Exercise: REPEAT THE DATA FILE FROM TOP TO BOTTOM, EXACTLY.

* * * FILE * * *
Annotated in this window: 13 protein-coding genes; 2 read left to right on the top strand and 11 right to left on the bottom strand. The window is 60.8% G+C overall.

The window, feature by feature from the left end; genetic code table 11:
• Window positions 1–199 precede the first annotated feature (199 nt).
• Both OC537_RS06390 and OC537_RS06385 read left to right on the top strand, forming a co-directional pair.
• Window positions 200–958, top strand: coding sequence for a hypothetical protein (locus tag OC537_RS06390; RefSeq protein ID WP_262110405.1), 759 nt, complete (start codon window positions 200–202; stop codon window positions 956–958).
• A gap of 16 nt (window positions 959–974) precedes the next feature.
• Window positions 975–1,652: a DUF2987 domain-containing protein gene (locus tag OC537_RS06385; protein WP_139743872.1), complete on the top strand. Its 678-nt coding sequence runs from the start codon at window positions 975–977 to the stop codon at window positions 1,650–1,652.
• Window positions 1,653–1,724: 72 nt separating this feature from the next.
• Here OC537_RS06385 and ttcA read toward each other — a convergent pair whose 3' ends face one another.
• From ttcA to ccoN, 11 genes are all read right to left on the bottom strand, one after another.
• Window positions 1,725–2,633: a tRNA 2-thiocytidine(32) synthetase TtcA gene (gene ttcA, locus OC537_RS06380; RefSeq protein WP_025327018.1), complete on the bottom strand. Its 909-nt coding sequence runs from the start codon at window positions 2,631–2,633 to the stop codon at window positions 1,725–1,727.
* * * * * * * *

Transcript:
Annotated in this window: 13 protein-coding genes; 2 read left to right on the top strand and 11 right to left on the bottom strand. The window is 60.8% G+C overall.

The window, feature by feature from the left end; genetic code table 11:
• Window positions 1–199 precede the first annotated feature (199 nt).
• Both OC537_RS06390 and OC537_RS06385 read left to right on the top strand, forming a co-directional pair.
• Window positions 200–958, top strand: coding sequence for a hypothetical protein (locus tag OC537_RS06390; RefSeq protein ID WP_262110405.1), 759 nt, complete (start codon window positions 200–202; stop codon window positions 956–958).
• A gap of 16 nt (window positions 959–974) precedes the next feature.
• Window positions 975–1,652: a DUF2987 domain-containing protein gene (locus tag OC537_RS06385; protein WP_139743872.1), complete on the top strand. Its 678-nt coding sequence runs from the start codon at window positions 975–977 to the stop codon at window positions 1,650–1,652.
• Window positions 1,653–1,724: 72 nt separating this feature from the next.
• Here OC537_RS06385 and ttcA read toward each other — a convergent pair whose 3' ends face one another.
• From ttcA to ccoN, 11 genes are all read right to left on the bottom strand, one after another.
• Window positions 1,725–2,633: a tRNA 2-thiocytidine(32) synthetase TtcA gene (gene ttcA, locus OC537_RS06380; RefSeq protein WP_025327018.1), complete on the bottom strand. Its 909-nt coding sequence runs from the start codon at window positions 2,631–2,633 to the stop codon at window positions 1,725–1,727.